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Russia Stepping Into Syria Is Sign Of Iran Failure To Protect Assad

Russia's decision to send troops into Syria in defense of its ally, President Bashar al-Assad, is now at the center of a major diplomatic standoff between Moscow and the West. But the move by Russian President Vladimir Putin to send military support to combat ISIS insurgents is also a sign of concerns at the military "shortcomings" of the Hezbollah militia and Iran's revolutionary guards, which have been fighting alongside Assad since 2011.

As regional powers and the West mull over a possible political solution to nearly five years of civil war, Russia's "immediate" concern was said to be for "Tehran's evident military incapacity to protect" the Assad regime, writes Philippe Abi-Akl, a columnist in Lebanon's L'Orient Le Jour.

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Hezbollah flag in Lebanon. Photo: OpenDemocracy

According to Abi-Akl, Hezbollah — a militia that Iran created in Lebanon in the 1980s — and Iran's own revolutionary guards, had "failed" to beat Syrian rebels and secure key regime positions on the Golan Heights.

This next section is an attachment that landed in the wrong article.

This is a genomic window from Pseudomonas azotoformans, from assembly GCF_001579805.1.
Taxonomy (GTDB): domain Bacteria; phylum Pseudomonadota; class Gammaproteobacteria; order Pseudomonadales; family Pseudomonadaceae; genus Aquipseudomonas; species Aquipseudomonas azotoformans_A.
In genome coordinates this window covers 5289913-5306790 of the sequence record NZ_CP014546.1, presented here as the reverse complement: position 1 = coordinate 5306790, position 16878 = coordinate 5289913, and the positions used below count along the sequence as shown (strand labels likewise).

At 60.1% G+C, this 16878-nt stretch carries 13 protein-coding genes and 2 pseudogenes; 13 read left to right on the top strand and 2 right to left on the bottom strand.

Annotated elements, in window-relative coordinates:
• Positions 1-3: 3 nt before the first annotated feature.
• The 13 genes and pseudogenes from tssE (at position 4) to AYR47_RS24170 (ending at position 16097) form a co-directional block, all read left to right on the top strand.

Western observers believe Russian entry was subject to "prior coordination between Moscow and Tehran," the columnist reports.

Russia's enhanced standing as a key mediator, if not the principal foreign actor, in the Syrian war, Abi-Akl has "blatantly eclipsed Iran's role." Beside winning the "trust" of the Syrian regime, he concludes, Russia had "deftly" managed to "weave" ties with Saudi Arabia and Egypt, two powers keen to see Iran as absent in Syria.

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LGBTQ Plus

Mayan And Out! Living Proudly As An Indigenous Gay Man

Being gay and indigenous can mean facing double discrimination, including from within the communities they belong to. But LGBTQ+ indigenous people in Guatemala are liberating their sexuality and reclaiming their cultural heritage.

Photo of the March of Dignity in Guatemala

The March of Dignity in Guatemala

Teresa Son and Emma Gómez

CANTEL — Enrique Salanic and Arcadio Salanic are two K'iché Mayan gay men from this western Guatemalan city

Fire is a powerful symbol for them. Associated with the sons and daughters of Tohil, the god who bestows fire in Mayan culture, it becomes the mirror and the passage that allows them to see and express their sexuality. It is a portal that connects people with their grandmothers and grandfathers, the cosmos and the energies that the earth transmits.

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